SCM survey: Software for end-to-end visibility in great demand

Over the next 12 months, European supply chain software implementations will be mainly focused on sales & operations planning (S&OP) and end-to-end supply chain visibility. The plans to invest in a particular type of supply chain software vary per company, depending on the level of supply chain maturity and the competitive strategy. A total of 106 European supply chain directors and managers from the worlds of manufacturing, wholesale and retail took part in Supply Chain Media’s SCM Software Survey in May.

By Martijn Lofvers

In order to gain a clear picture of the current state of play in Europe, the respondents were first asked which megatrend will have a significant long-term impact on their business. Digitalization was ranked the most important megatrend by 70% of respondents, followed by sustainability in second place with 46%. Globalization and pandemics were also mentioned as decisive megatrends by 40% and 38% respectively. Many of the companies that regard the coronavirus crisis as a megatrend also named sustainability.

Impact of the coronavirus crisis

The coronavirus crisis is clearly influencing European companies’ plans to invest in supply chain software. In particular, the peaks and troughs in customer demand and production capacity experienced around the world at the height of the COVID-19 outbreak earlier this year have stimulated the need for software to support S&OP and end-to-end supply chain visibility. Around a quarter of the respondents intend to invest in enterprise resource planning (ERP) and prescriptive supply chain analytics. The companies planning to invest in analytics tend to have an above-average level of supply chain maturity, whereas the less mature companies are much more likely to implement ERP and warehouse management software.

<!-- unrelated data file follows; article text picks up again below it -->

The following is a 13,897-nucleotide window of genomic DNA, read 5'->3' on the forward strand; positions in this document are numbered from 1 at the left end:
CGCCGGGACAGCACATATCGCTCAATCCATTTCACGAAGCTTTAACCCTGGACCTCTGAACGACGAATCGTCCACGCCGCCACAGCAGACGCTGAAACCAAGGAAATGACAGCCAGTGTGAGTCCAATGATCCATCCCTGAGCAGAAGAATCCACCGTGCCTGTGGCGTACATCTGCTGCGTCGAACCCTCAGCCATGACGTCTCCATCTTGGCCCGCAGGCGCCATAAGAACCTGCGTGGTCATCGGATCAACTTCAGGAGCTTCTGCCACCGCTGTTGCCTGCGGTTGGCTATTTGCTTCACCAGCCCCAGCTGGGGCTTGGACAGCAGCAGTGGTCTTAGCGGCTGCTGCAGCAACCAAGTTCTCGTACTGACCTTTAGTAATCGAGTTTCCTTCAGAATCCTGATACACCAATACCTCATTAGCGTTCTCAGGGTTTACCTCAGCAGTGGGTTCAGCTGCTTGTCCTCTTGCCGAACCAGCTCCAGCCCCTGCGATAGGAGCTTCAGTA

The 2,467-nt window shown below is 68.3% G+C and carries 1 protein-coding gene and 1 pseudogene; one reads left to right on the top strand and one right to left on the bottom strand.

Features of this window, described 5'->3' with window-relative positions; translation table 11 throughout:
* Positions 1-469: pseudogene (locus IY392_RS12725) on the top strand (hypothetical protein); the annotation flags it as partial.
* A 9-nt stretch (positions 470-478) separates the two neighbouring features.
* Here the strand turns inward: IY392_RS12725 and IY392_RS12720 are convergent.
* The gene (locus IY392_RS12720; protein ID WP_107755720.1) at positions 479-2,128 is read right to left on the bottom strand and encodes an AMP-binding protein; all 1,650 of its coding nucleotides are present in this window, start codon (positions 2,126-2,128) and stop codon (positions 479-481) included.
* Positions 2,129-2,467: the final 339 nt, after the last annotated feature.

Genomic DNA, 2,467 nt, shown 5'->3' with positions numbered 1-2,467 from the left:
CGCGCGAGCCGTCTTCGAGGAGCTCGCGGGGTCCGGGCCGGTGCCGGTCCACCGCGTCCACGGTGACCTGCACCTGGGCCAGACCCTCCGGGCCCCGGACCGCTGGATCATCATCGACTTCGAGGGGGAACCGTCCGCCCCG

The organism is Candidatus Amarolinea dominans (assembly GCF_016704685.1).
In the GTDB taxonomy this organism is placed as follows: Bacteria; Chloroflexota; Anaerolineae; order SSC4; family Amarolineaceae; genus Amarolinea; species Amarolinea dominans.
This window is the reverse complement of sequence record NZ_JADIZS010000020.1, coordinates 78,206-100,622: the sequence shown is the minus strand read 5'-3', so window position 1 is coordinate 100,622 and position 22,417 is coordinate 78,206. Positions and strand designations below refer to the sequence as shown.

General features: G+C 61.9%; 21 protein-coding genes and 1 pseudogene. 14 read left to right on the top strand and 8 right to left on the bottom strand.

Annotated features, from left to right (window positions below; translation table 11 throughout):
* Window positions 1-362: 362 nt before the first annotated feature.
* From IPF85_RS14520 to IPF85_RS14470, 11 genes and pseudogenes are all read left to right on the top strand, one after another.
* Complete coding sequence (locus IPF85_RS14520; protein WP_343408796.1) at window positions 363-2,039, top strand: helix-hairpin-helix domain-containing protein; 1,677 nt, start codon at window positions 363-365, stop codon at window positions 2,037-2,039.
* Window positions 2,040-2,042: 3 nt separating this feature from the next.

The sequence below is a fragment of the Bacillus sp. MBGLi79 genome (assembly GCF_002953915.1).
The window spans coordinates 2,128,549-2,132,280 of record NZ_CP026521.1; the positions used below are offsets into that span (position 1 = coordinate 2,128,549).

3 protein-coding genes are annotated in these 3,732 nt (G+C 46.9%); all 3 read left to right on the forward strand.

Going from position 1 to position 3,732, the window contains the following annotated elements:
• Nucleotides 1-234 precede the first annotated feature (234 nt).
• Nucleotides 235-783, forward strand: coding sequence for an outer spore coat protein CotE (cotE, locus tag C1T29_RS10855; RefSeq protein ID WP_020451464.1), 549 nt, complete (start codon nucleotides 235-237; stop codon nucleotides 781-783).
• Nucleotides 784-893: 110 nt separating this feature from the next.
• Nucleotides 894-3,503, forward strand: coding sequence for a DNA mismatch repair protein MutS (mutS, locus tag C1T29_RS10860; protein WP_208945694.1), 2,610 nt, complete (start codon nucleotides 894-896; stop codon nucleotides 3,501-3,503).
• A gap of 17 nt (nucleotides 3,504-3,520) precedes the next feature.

The huge need for visibility is undoubtedly due to the unpredictability of international supply chains caused by the coronavirus crisis. Despite this, real-time transport visibility – a fairly new type of software – scored relatively low with just 12%. Having said that, 27% of companies with an above-average level of supply chain maturity intend to invest in it, and 5 out of the 10 logistics service providers surveyed separately expressed plans to implement such software in the coming year.

This study reveals that not only a company’s supply chain maturity but also its competitive strategy – Operational Excellence, Product Leadership or Customer Intimacy – heavily influences the investment plans. For example, a relatively higher number of companies following an Operational Excellence strategy to minimize costs plan to invest in order management than in network design and S&OP.

Information about software

When selecting supply chain software, input from colleagues is the most important source of information, according to 55% of the respondents. In second and third place are insights from analysts such as Gartner and from specialized supply chain consultancy firms, with 39% and 38% respectively. A third of the respondents obtain advice from non-specialized consultancy firms, and just 15% contact system integrators such as Capgemini.

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